Last summer was two degrees hotter than normal, and the mercury touched 90 degrees or higher on 45 days (35 days between June and August). It continued a nearly decade-long stretch of very hot and humid summers, including the three hottest on record from 2010 to 2012.
We think we may be able to break the streak this year, as we have a real shot at our first cooler-than-average summer since 2009. Of course, in the Washington region, even a “cool” summer is very warm and muggy. At least one stretch of punishing heat will be hard to avoid.
Even so, we favor the chances of less heat less often than in many recent years. The chance of 100-degree days is below normal (the average is one such day each summer), and our count of 90-degree days (the average is 36 days in a calendar year, and 31 days between June and August) should be somewhat suppressed.
While temperatures may end up near or below average, we lean toward somewhat above-normal rainfall, which should mean plenty of humidity.
When putting together a summer outlook, we’re less likely to see the signals for extreme warmth or cold (relative to average) that we sometimes see in advance of winter. As such, our outlook is of low-to-medium confidence. This kind of seasonal forecasting is experimental, and errors are possible.
Summer outlook by the numbers
Summer average temperature: Slightly below average, about one degree below the 1981-2010 average.
Temperatures compared to normal month by month:
- June: One degree below average (note that our outlook for June had previously favored slightly above-normal temperatures; however some of the latest model information has shifted a bit cooler. That said, a slightly warmer-than-normal June is within the margin of error, especially given the somewhat warm start.)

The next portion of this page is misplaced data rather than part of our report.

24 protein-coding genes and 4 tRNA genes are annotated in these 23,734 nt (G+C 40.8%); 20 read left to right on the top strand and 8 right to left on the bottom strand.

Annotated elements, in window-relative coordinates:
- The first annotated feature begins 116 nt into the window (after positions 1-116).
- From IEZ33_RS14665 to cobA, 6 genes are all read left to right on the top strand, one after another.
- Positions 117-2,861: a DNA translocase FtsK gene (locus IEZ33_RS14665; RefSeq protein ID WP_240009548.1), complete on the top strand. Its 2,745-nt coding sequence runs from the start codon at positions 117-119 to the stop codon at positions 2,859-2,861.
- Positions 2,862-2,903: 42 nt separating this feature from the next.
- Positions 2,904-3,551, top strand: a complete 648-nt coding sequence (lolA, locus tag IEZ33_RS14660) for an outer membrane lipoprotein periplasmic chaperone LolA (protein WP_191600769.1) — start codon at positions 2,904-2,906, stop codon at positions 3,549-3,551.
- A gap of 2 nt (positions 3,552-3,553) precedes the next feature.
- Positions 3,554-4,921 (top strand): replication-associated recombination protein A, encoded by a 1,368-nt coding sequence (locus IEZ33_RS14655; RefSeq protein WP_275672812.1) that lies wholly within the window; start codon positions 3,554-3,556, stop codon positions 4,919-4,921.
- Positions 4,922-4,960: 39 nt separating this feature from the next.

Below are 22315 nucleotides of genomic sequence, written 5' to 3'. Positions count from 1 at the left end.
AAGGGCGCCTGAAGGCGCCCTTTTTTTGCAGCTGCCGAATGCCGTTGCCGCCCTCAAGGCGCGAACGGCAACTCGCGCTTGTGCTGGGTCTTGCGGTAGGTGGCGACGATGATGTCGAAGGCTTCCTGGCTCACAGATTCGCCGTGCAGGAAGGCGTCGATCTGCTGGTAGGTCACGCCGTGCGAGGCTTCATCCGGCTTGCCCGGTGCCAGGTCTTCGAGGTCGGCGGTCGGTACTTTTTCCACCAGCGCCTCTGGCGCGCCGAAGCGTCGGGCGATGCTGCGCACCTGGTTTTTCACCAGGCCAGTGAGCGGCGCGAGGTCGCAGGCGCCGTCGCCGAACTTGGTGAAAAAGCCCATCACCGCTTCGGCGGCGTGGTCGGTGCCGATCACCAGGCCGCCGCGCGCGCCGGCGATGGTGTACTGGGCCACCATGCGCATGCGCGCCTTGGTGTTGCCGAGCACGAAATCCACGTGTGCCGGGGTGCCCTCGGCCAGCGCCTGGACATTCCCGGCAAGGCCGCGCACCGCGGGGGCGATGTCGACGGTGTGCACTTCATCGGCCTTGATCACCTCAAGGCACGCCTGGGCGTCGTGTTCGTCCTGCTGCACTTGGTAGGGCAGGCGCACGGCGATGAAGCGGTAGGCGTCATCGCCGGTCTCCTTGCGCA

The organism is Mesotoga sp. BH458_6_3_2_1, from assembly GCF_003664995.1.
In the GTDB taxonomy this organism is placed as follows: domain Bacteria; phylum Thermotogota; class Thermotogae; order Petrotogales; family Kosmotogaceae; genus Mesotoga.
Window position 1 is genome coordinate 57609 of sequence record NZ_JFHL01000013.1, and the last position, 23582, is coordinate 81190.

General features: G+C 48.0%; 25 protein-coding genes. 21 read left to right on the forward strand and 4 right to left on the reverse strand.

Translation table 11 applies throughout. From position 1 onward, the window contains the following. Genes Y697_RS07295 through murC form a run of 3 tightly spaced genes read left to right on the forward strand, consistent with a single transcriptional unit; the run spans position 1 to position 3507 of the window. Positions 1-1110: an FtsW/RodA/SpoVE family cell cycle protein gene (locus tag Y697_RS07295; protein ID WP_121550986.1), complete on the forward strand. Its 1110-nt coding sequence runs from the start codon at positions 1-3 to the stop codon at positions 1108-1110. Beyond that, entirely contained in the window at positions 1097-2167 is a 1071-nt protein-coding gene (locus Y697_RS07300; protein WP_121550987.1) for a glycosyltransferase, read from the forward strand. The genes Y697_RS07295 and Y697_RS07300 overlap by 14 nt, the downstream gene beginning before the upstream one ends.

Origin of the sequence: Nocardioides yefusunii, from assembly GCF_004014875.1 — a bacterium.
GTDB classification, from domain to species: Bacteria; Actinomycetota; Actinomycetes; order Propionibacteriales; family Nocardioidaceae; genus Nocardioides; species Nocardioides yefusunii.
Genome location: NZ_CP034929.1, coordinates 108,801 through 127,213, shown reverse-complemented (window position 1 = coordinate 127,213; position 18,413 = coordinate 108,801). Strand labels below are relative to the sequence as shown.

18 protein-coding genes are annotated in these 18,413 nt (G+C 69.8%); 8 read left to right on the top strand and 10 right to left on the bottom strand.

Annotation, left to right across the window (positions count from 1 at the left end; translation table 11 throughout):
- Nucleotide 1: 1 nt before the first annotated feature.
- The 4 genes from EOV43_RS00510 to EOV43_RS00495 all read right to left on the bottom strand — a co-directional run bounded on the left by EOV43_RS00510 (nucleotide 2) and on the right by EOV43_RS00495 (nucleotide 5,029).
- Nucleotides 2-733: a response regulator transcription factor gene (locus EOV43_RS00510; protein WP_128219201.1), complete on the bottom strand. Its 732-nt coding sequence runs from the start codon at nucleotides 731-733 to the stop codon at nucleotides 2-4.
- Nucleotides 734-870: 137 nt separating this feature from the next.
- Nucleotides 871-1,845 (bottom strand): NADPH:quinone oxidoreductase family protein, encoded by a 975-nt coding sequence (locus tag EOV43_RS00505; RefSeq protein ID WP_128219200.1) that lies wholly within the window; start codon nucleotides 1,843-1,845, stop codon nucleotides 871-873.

- July: Near average
- August: One degree below average
Number of 90-degree days for June, July and August: 15 to 20, compared with a normal of 31
Longest streak of 90-degree days: 5
Number of 100-degree days: 0
Precipitation: Somewhat above-normal rainfall
We considered several factors, described below, in preparing this outlook. It should be noted that any one factor doesn’t necessarily correlate with a particular kind of summer (e.g., warm, cool, dry or wet).
El Niño/La Niña
We are still experiencing a weak El Niño episode that started in late fall, which we expect to persist through the summer. During El Niño, which is an episodic warming of tropical Pacific Ocean waters, we tend to see somewhat above-normal rainfall.
Increased rain often reduces the intensity of summer heat because increased clouds and soil moisture prevent the air and ground from warming up as much.
Other factors and analog analysis
In addition to El Niño, we considered the current phase of the Pacific Decadal Oscillation (neutral) and predecessor weather patterns (from the spring). These inputs informed the identification of years when some of the above factors were present to some extent.
In this case, 2004 — whose summer was cooler than normal — emerged as the best analog. The weather during that summer was given some loose consideration in our projections.
CWG’s 2018 summer outlook (We did not evaluate this outlook but did well calling for the summer to average one degree above normal, and it ended up two degrees above normal. In addition, we projected 35 days at or above 90 between June and August, which was the exact number.)
Jason Samenow contributed to this outlook.